Thursday

Hundreds of bald eagles have been spotted at a South Delta farm and the birds don’t plan on leaving anytime soon.

 “They have been here since mid-December and they will (stay) probably until the beginning of May,” Rob Hope, the raptor care manager at Orphaned Wildlife Rehabilitation Society.

According to Hope, this is not the first year the eagles has flocked to the farm. “It has happened in years past, there seems to be more this year than previous years.”

A nearby organics transfer station is the reason that the eagles have settled on the farm. Seagulls are gathering the scraps and the eagles have caught on.

“So the eagles are either stealing the meat from the seagulls or killing the seagulls and eating them,” said Hope.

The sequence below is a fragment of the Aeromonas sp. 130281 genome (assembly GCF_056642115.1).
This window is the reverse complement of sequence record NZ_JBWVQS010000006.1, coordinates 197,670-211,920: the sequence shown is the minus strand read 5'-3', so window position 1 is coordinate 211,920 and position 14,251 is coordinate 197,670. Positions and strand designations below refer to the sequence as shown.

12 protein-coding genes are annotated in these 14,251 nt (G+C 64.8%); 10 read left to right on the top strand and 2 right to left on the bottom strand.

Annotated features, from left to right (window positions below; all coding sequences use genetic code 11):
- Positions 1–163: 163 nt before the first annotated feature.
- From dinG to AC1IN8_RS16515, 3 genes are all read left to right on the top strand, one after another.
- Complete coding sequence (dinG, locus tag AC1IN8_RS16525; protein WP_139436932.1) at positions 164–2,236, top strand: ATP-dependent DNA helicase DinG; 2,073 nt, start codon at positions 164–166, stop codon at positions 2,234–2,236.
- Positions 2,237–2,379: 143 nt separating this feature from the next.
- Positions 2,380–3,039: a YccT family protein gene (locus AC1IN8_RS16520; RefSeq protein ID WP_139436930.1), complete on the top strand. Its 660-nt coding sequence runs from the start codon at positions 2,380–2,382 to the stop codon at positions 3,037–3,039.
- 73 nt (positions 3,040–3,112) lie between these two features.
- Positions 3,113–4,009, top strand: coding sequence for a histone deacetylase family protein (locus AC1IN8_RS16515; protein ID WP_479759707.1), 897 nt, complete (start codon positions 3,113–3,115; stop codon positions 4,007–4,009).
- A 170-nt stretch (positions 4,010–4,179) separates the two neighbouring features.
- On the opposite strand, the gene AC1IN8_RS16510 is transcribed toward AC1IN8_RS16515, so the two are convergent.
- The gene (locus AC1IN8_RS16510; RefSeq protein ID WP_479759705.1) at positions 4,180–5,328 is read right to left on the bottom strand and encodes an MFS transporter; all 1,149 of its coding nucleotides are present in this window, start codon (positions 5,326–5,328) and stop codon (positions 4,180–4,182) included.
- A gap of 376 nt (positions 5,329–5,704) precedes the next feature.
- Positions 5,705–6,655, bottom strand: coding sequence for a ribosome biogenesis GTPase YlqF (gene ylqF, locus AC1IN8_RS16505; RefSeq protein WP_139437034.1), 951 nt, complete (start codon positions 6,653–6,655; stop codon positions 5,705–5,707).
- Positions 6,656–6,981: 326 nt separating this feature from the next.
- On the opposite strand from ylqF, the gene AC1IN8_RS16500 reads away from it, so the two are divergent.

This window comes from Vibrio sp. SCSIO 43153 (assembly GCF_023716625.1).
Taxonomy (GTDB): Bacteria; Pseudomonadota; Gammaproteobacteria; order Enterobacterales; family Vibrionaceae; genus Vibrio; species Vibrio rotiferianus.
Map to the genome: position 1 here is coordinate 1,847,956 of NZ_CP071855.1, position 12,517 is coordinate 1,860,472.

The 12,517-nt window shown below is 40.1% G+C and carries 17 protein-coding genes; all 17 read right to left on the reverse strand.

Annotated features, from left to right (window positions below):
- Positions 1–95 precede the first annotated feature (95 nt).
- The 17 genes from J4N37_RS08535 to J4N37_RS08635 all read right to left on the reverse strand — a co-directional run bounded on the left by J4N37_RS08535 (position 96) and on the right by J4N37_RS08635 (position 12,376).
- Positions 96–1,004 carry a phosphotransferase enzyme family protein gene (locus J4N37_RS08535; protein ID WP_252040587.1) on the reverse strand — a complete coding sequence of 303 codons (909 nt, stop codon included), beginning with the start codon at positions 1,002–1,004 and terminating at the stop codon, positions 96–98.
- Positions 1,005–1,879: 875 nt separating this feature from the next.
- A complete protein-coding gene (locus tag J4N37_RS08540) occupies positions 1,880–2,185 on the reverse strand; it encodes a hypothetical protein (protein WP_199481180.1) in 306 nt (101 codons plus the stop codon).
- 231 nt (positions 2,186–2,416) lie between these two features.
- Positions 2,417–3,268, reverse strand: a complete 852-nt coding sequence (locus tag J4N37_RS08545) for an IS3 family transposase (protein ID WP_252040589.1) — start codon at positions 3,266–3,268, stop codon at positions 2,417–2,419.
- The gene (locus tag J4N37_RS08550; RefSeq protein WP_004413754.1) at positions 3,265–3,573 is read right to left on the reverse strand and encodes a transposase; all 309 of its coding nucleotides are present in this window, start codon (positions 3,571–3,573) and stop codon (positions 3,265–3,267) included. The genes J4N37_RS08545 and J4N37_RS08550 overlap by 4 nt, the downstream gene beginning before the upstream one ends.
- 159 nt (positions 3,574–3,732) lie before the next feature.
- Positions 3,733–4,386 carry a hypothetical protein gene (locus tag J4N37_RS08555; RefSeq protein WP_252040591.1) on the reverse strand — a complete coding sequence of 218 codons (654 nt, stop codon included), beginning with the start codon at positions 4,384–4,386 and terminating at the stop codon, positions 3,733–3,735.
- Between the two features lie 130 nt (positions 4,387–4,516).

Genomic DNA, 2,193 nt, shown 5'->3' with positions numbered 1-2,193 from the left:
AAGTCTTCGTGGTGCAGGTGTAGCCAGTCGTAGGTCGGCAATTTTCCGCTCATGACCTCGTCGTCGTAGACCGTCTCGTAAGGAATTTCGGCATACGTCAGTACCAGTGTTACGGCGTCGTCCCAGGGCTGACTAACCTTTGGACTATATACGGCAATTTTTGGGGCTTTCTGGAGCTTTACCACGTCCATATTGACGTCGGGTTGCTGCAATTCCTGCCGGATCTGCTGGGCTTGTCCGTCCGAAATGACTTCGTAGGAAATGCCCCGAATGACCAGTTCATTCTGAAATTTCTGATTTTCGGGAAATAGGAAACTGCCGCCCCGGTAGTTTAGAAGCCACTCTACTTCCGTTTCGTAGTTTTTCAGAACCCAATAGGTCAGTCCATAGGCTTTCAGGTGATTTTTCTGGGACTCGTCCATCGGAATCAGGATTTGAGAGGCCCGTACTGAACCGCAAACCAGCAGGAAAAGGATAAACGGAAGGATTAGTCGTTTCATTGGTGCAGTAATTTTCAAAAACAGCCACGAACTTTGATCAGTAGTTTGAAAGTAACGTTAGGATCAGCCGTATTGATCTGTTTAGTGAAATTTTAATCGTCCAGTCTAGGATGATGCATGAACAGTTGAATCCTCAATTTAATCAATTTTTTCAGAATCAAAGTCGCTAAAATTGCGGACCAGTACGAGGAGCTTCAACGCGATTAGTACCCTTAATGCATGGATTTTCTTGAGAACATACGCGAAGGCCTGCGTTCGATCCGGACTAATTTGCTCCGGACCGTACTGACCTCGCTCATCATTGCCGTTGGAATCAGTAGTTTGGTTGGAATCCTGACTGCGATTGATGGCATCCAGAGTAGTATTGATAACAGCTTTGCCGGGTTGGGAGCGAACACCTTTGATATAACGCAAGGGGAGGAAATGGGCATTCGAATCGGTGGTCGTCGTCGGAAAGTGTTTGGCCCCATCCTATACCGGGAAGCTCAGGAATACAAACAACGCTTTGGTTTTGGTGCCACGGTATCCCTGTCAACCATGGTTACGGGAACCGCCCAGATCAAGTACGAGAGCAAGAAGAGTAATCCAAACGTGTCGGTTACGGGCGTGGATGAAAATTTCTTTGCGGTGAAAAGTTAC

Another factor for the large eagle population is due to the rising river levels in October and November in salmon spawning streams.



A photo posted by Mel Clifton (@tzoy_tzos) on

“A lot of the salmon weren’t on the banks in easy access for the eagles. So all the fish got blown out without easy access,” said Hope. “This is sort of a high-stress time between now and breeding before the salmon return. So this is an area that now they found to sustain themselves for the next little while.”

The hundreds of eagles have caught the attention of many birdwatchers but Hope stresses that people should stay off the road and respect private property. The best way to view the birds is probably by zooming in on your camera or using binoculars.
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